Teaching Your Dog to Ask to Go Out

Medically Reviewed by Vanesa Farmer, DVM on July 14, 2023
4 min read

Communication is vital in any relationship, so it would be really helpful if our pets could talk. If they could tell you what they wanted, it would take the guesswork out of establishing routines, right? 

Well, good news! Teaching your dog to ask to go out is possible through training. 

Before diving into training your dog, know that they may already be telling you that they need to go out. Keep an eye out for the following signs: 

  • Sniffing and circling the area
  • Whining 
  • Pacing or fidgeting

Developing a routine for your dog’s potty breaks will help alleviate the uncertainty. 

If your dog is still soiling inside, proper housetraining steps should be taken first. Creating a pattern for feeding and going outside will help them get into a routine. This prevents them from relieving themselves in your house. Reward them for going outside with affirmations and treats immediately when they’re finished to condition the act. 

Similar tactics are used to train them to tell you they need to go out. 

Training your pets comes down to classical conditioning. If Ivan Pavlov could teach a dog to salivate on command, surely you can use the same techniques to teach them to ask to go out. 

Classical conditioning is fairly simple. The original experiment involved ringing a bell when the dogs were fed. After enough time repeating this act, simply ringing the bell caused the dogs to salivate. They were ready to eat. This type of basic learning is called "reflexive." 

Housetraining your dog involves a lot of conditioning. For example, you may already have a routine with your dog to go potty a half-hour after each meal. Your dog may even be conditioned to need to potty when your alarm goes off in the morning. 

Training your dog to ask to go out involves adding an extra stimulus into their housetraining routine. The most common technique trains your dog to ring a bell when they need to go out.

You may prefer teaching your dog to ring a bell when housetraining, rather than to bark or stand quietly at the door. This technique trains your dog to pair ringing a bell with their need to relieve themselves. It’s not as simple as Pavlov’s initial experiment. 

Step 1. You need to train your dog to ring the bell: 

  1. Hold the bell close to their nose. When they touch the bell, reward them. The reward depends on your dog, but a treat usually works fine. 
  2. Repeat until your dog doesn’t hesitate to touch their nose to the bell.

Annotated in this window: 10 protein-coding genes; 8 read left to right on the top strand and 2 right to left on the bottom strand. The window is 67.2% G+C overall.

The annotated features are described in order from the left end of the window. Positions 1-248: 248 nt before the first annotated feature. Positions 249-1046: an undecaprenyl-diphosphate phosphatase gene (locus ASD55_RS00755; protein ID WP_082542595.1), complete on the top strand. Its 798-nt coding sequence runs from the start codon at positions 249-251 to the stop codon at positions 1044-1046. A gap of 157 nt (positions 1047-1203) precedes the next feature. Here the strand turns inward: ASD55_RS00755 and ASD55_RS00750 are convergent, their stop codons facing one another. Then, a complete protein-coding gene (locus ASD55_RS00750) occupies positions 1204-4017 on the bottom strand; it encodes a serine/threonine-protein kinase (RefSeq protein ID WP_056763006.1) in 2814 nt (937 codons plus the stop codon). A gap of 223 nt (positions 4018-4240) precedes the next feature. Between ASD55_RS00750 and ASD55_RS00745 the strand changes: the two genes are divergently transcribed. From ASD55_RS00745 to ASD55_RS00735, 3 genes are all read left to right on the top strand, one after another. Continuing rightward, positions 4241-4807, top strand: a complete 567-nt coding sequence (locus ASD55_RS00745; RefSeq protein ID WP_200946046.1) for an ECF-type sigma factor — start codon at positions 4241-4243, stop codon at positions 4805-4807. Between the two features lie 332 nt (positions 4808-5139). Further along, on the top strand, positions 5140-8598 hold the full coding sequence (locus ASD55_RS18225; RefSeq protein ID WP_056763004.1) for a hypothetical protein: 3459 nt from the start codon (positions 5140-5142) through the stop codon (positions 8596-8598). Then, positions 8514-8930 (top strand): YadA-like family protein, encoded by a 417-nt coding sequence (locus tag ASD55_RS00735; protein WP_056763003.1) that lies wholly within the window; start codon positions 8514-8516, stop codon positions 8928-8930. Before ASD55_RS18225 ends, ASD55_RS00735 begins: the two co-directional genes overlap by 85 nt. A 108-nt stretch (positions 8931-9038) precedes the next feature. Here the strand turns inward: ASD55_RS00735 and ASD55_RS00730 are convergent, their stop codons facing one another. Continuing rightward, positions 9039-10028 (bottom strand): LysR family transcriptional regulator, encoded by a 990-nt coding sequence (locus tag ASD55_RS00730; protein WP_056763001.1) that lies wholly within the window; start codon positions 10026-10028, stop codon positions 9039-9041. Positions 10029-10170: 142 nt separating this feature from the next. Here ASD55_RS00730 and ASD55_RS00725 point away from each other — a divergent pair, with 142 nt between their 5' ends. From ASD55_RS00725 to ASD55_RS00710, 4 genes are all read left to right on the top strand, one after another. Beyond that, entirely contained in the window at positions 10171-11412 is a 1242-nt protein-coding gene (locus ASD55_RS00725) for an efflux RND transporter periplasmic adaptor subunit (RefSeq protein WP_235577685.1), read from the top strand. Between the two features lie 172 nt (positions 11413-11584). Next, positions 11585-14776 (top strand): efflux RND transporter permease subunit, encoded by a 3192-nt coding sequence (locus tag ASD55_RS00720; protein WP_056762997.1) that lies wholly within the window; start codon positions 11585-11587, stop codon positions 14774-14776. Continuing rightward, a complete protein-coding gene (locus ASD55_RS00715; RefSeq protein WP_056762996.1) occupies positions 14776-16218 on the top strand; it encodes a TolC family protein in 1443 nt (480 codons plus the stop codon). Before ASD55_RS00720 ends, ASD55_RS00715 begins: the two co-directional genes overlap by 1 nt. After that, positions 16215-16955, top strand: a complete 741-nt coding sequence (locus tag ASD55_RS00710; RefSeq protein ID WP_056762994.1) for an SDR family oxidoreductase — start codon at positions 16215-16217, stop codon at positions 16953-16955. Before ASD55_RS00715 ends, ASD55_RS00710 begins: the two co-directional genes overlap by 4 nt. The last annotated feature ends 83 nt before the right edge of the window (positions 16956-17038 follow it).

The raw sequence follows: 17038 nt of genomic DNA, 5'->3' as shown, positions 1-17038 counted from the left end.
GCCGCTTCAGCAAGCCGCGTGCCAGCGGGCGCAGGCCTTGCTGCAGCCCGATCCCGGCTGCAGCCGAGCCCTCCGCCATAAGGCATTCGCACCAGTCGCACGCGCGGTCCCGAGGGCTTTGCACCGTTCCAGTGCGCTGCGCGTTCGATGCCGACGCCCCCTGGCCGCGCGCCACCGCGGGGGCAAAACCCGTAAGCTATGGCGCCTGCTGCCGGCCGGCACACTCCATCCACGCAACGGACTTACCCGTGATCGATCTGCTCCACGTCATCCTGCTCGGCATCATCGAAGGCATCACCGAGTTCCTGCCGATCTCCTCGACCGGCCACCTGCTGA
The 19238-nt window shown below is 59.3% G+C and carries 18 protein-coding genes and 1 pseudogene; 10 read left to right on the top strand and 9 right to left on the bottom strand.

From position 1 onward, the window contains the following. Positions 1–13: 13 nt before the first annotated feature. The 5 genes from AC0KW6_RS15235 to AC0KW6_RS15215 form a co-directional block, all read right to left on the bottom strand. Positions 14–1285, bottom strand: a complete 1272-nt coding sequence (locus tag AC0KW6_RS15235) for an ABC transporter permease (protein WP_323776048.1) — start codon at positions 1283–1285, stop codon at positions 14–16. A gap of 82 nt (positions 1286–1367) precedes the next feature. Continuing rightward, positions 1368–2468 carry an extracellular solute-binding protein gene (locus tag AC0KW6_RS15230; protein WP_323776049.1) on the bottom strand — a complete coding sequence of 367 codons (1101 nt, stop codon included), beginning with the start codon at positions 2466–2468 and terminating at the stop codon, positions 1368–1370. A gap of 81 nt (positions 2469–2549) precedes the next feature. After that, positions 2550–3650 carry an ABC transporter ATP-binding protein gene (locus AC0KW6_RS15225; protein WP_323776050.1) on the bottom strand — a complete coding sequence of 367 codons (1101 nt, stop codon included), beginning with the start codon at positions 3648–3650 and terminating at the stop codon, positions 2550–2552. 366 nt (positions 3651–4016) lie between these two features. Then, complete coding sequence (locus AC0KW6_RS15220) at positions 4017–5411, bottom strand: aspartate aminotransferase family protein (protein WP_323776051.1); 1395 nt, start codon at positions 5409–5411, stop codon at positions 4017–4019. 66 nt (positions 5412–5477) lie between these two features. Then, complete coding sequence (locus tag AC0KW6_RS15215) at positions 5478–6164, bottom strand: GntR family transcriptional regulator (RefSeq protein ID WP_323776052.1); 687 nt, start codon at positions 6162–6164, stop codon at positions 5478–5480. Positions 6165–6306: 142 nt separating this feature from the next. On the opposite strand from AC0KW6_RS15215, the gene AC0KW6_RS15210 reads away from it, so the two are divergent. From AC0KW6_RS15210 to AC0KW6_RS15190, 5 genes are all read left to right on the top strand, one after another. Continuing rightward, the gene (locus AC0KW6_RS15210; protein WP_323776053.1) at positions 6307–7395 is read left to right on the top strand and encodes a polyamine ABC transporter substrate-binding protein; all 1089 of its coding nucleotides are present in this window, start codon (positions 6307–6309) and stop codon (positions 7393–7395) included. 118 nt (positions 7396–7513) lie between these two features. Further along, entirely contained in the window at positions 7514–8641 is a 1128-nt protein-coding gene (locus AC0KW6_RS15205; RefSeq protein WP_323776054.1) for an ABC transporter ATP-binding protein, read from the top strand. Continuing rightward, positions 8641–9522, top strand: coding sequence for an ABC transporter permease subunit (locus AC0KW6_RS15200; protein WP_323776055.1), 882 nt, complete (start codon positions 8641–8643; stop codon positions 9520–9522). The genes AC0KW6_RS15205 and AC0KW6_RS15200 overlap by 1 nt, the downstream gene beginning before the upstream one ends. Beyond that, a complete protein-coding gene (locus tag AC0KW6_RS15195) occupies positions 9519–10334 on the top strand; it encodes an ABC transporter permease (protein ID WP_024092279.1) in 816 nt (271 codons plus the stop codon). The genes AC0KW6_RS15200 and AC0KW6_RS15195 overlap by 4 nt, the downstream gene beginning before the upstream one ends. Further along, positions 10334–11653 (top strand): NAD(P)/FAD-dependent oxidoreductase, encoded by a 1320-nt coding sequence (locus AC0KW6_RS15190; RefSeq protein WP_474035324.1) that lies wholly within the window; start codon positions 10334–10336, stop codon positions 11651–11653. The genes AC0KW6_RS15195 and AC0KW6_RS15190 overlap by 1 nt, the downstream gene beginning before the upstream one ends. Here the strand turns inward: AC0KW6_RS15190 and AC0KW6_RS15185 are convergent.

3. Start adding a cue or command word like “touch” to their act of touching the bell.
  4. Hold the bell far enough away from them so that they must take a few steps to touch their nose to it. This adds a physical aspect to the task.

Step 2. This step trains them to ring the bell on the door on command:

  1. Choose the door in your house that you will typically take your dog out of and hang the bell on the door. 
  2. Continue the training from step 1 with the bell on the door, using the command word. 
  3. Don’t forget about rewards and affirmations when your dog touches the bell! 
  4. Repeat this step until your dog touches the bell on cue. 

There are products you can buy that allow your dog to simply touch a button with their paw to ring a bell. Whatever you think is best for you and your pet will work fine.

Step 3. At this point, your dog will be trained to touch the bell on cue. This step teaches your dog to touch the bell at a specific time:

  1. Approach the door and cue your dog to touch the bell with your command word. 
  2. When they do, react with excitement, open the door, and take them outside. 
  3. With enough repetition, your dog will learn that you will open the door and take them out whenever they ring the bell. 

Sometimes, your dog may ring the bell just to go outside and play. You’ll have to reinforce to them that the bell is for potty time. When they ring the bell, put on their leash and take them to the part of the yard where they typically relieve themselves for a few minutes. If they go potty, affirm and reward. If they do not, go back inside. 

With enough repetition, your dog will learn that ringing the bell means going out to potty. This requires a lot of repetition, patience, and participation from everyone in your household.